COVID Delta Variant as Contagious as Chickenpox, Carries Greater Hospital Risk: CDC Docs

The COVID-19 Delta variant is as contagious as chickenpox and may carry a greater risk for ending up in the hospital than the Alpha variant, according to internal documents from the Centers for Disease Control and Prevention (CDC).

The documents, obtained by the Washington Post, said that the Delta variant, initially found in India, is not only as contagious as chickenpox but also more contagious than the common cold, flu, smallpox and the Ebola virus. It cited studies conducted in Canada, Singapore and Scotland that found the Delta variant is more dangerous than the Alpha variant, first discovered in the United Kingdom, in regards to the risks for intensive care and death alongside hospitalization.

The documents seem to be CDC staff talking points to detail the risks of the Delta variant and "breakthrough" infections that occur in those already vaccinated, the Associated Press reported.

Under communications in the document, it said: "Acknowledge the war has changed."

For more reporting from the Associated Press, see below.

Man Wearing Mask in New York City
Internal CDC documents obtained by the Washington Post say that the Delta variant is as contagious as chickenpox. In this photo, people wear masks while walking in Grand Central Terminal on July 27, 2021 in New York City. Spencer Platt/Getty Images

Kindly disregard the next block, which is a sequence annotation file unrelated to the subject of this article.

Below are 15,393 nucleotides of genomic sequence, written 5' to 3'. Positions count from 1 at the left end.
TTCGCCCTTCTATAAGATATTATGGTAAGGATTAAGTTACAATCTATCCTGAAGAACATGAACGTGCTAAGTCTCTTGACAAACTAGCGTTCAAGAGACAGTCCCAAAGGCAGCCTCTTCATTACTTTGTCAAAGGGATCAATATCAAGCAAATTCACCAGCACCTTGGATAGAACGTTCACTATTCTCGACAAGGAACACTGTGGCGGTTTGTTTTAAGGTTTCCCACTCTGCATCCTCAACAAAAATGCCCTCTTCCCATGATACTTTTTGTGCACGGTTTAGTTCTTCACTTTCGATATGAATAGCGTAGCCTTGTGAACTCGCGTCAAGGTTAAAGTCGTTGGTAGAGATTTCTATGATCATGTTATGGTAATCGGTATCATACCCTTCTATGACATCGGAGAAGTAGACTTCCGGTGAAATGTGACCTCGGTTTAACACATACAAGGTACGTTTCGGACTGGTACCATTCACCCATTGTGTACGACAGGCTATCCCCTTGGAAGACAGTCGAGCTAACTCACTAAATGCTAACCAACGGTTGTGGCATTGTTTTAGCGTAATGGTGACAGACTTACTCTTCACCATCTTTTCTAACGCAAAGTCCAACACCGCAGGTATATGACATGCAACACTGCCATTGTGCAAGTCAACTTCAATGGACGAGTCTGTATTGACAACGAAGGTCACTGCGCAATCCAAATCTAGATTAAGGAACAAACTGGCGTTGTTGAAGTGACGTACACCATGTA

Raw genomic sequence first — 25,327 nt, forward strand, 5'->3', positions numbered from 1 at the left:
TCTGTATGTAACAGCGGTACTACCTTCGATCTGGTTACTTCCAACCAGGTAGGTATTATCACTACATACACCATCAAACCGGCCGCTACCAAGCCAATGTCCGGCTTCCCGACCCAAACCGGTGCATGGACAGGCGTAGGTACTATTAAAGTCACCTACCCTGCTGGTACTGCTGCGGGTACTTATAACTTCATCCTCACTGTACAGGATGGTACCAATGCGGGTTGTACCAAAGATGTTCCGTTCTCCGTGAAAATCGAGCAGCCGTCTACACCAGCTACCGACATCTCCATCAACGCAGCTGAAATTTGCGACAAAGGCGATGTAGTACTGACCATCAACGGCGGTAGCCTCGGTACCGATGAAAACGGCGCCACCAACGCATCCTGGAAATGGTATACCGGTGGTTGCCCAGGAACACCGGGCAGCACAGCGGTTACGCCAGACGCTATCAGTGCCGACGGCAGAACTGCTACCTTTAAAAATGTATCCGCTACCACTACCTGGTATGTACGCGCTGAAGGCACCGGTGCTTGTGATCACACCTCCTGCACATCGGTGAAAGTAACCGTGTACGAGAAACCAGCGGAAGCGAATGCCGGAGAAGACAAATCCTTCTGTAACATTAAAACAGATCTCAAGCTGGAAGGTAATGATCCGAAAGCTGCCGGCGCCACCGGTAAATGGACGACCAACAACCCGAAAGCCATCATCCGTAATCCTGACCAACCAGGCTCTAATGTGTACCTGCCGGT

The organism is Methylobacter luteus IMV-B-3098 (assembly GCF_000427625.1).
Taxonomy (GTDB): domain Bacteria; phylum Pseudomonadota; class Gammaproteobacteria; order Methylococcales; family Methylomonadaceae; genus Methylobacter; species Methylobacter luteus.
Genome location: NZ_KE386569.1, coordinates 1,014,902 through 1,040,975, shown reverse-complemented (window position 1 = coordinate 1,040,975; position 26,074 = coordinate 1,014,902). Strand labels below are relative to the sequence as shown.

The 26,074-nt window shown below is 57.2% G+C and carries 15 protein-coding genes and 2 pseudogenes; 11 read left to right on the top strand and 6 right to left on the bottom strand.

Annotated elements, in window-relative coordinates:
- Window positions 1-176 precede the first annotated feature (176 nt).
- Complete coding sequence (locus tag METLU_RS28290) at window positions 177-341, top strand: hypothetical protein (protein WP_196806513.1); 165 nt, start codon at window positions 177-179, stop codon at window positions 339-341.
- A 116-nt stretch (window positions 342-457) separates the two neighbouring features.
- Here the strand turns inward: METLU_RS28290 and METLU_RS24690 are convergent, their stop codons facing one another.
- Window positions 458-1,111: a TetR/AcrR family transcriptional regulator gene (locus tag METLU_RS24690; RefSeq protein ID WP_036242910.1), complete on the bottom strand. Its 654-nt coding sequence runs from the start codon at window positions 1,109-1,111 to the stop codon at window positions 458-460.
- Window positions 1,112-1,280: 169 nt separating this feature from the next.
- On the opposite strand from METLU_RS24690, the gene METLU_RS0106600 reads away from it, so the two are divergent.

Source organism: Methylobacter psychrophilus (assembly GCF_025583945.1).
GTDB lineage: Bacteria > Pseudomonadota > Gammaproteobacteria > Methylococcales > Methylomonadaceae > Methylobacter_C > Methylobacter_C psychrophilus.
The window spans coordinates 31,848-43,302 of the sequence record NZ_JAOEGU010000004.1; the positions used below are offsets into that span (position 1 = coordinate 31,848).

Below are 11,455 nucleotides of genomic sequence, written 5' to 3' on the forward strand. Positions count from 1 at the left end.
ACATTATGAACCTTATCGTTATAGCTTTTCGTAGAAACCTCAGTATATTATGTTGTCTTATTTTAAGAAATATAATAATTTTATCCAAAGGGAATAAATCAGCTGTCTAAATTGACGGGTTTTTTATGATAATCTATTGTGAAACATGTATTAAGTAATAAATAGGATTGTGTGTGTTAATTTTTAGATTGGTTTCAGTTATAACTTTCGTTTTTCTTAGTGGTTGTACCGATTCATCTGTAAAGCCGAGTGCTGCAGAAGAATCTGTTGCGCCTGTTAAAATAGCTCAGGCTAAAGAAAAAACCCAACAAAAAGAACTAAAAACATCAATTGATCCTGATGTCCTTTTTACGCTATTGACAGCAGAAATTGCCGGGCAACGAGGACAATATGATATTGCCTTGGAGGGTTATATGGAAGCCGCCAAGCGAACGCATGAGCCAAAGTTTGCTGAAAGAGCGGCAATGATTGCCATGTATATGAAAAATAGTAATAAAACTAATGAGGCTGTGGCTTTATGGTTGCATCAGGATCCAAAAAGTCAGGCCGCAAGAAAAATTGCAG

New evidence showing the Delta variant is as contagious as chickenpox and may be more dangerous than other versions has prompted U.S. health officials to consider changing advice on how the nation fights the coronavirus, according to the internal documents.

Recommending masks for everyone and requiring vaccines for doctors and other health care providers are among measures the CDC is considering, according to the internal documents.

In recommending that vaccinated people resuming wearing masks indoors in virus hot spots, the CDC this week said that new evidence shows that breakthrough infections may be as transmissible as those in unvaccinated people. They cited a large recent outbreak among vaccinated individuals in the Cape Cod town of Provincetown, Massachusetts, among others, for the change.

Since January, people who got infected after vaccination make up an increasing portion of hospitalizations and in-hospital deaths among COVID-19 patients, according to the documents. That trend coincides with the spread of the Delta variant.

But the CDC emphasizes that COVID-19 vaccines are still highly effective at preventing infections, severe disease and death, and that breakthrough infections are uncommon.

Face Mask Sign
Face mask requirements are posted at the various entrances at the Rose E. McCoy Auditorium where COVID-19 vaccinations are being offered on the Jackson State University campus in Jackson, Miss., Tuesday, July 27, 2021. Rogelio V. Solis/AP Photo